Rep. Todd Akin, R-Mo., confirms plans in Chesterfield, Mo., on Aug. 24 to stay in the U.S. Senate race.
Rep. Todd Akin, R-Mo., confirms plans in Chesterfield, Mo., on Aug. 24 to stay in the U.S. Senate race. Sid Hastings/AP
Many people in Missouri are still backing GOP Rep. Todd Akin — some more strongly than before — after his controversial remarks about rape and pregnancy.
Akin was polling ahead of the incumbent, Democrat Claire McCaskill, in the U.S. Senate race in Missouri, but his support fractured into several distinct camps after his comment that women's bodies can block pregnancy in cases of "legitimate rape." (He has since apologized.)
At a fireworks show promoted by a conservative Christian radio station in downtown Kansas City, Mo., Mary Bennett says she's been watching the firestorm over Akin.
"I've never been a real fan of McCaskill, so when Akin came in, I was kind of looking at him, goin', you know, he's a conservative, he's not going to maybe overspend, let's keep an eye on him.
"But, you know, he really made himself look really stupid."
She says it's pushed her into the "undecided" column. She says she's lost faith in Akin's judgment, and she's not the only one.
"I frankly think that he's very out of touch," says Gina Townley.
Townley says her mother is a rape survivor, so Akin's comments touched a nerve.
"I wish women didn't get pregnant from rape, but that's just not the way it works," she says.
Abortion, however, is not Townley's top issue. She's among those backing Akin despite reservations.
"I support a conservative government," she says. "So if a Republican candidate fits that bill, then I will be leaning towards that candidate."
The GOP establishment really wants that candidate to be somebody other than Akin, and continues to pressure him to withdraw from the race. This race is key to their plan to take over the Senate, which is now controlled by Democrats. Political groups invested millions blasting McCaskill, the incumbent, with negative ads, and victory seemed at hand.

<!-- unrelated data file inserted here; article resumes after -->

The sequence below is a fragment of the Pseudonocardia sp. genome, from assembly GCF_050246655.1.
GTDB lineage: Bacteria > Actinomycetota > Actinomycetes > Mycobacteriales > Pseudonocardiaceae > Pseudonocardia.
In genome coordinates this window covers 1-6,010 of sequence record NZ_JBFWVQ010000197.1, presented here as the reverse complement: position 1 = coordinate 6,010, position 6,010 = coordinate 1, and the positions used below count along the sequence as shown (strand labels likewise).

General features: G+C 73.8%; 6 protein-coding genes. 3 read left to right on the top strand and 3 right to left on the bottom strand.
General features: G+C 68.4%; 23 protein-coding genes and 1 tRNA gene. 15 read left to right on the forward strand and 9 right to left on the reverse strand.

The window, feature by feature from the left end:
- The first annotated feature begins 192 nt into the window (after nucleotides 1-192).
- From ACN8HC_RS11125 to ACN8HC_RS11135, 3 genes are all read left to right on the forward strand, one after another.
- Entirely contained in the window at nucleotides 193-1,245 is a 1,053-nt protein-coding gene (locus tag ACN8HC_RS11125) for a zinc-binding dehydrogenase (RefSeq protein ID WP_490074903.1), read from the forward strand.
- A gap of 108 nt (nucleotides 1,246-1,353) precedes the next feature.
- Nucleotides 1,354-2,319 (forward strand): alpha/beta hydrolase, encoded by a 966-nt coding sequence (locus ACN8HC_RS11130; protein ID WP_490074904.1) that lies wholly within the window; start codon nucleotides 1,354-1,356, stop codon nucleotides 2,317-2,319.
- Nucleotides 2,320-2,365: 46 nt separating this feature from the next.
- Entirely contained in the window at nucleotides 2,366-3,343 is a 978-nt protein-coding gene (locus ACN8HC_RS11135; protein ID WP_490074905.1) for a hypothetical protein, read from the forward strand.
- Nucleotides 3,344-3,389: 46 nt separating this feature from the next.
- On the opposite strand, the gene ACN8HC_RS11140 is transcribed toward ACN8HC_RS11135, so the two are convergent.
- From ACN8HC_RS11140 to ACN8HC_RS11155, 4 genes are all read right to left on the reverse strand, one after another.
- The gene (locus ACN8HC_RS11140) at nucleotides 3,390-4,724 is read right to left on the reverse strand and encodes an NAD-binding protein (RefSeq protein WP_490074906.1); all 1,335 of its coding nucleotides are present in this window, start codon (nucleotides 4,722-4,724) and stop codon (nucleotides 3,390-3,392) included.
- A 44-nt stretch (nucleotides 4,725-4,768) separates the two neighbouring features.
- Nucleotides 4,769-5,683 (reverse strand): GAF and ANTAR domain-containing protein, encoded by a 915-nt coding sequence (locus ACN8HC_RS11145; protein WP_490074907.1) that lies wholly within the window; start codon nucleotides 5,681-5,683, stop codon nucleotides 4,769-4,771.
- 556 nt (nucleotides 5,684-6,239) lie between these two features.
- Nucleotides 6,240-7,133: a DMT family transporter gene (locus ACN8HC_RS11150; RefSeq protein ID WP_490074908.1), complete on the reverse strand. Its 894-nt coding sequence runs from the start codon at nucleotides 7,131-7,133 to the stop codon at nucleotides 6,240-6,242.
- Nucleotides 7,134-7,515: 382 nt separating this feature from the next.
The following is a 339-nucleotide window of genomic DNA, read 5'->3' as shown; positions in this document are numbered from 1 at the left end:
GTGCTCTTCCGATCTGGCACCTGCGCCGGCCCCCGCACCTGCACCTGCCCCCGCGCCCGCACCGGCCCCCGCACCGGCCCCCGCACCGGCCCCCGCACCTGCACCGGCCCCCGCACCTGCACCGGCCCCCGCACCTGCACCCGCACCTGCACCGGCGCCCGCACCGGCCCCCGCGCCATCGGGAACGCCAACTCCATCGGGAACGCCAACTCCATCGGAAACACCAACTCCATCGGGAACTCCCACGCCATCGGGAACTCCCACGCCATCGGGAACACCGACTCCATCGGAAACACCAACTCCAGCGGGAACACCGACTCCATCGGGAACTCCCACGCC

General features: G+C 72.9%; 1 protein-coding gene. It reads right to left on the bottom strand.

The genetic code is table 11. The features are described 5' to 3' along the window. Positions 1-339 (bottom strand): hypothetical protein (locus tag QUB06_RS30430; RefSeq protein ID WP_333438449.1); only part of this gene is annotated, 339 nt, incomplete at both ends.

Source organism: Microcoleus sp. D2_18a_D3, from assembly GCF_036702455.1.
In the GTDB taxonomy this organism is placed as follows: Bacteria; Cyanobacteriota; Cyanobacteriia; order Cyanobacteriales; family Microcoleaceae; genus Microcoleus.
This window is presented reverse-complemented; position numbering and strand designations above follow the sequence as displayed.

Susie Spalty says Akin blew it and should step aside, but if he doesn't "it's going to be really hard, but I'd vote for him if he stayed in the race. I would almost vote for Alfred E. Newman."
None of this surprises George Connor, who teaches Political Science at Missouri State University.
"It is very difficult for me to see someone who was supporting Congressman Akin jumping ship to Claire McCaskill because they diverge on so many other issues," he says.
The two candidates differ on everything from abortion to funding for school lunches.
Akin has sunk substantially in the polls, especially among independents, but Connor says that what Akin loses in the middle of the political spectrum, he may gain on the right.
"Ultimately, I think this controversy will help Congressman Akin more than it hurts him," he says.
The controversy has rallied some of Akin's strongest supporters.
At a veterans benefit in Kansas City, Myrna Meinke says the controversy over Akin has revved-up her rebellious streak.
"It actually made me angry," she says. "I'm just tired of a group of elites always telling the average citizen what to think, and who to vote for.
"It was overblown. I thought it was ridiculous, and no, I still support him."
Akin claims hundreds of new contributors. Todd Hill says he voted against Akin in the GOP primary, but is with him now.
"It solidified my support for him," Hill says. "I am much stronger for Akin now than I was before, because he stands up for what he believes in."
Akin has been raising money. He'll need it. The Republican National Committee says it won't spend a dime to help him. But conservative political organizations may be another story: They still have millions of dollars worth of TV airtime reserved to renew the campaign, when the time is right.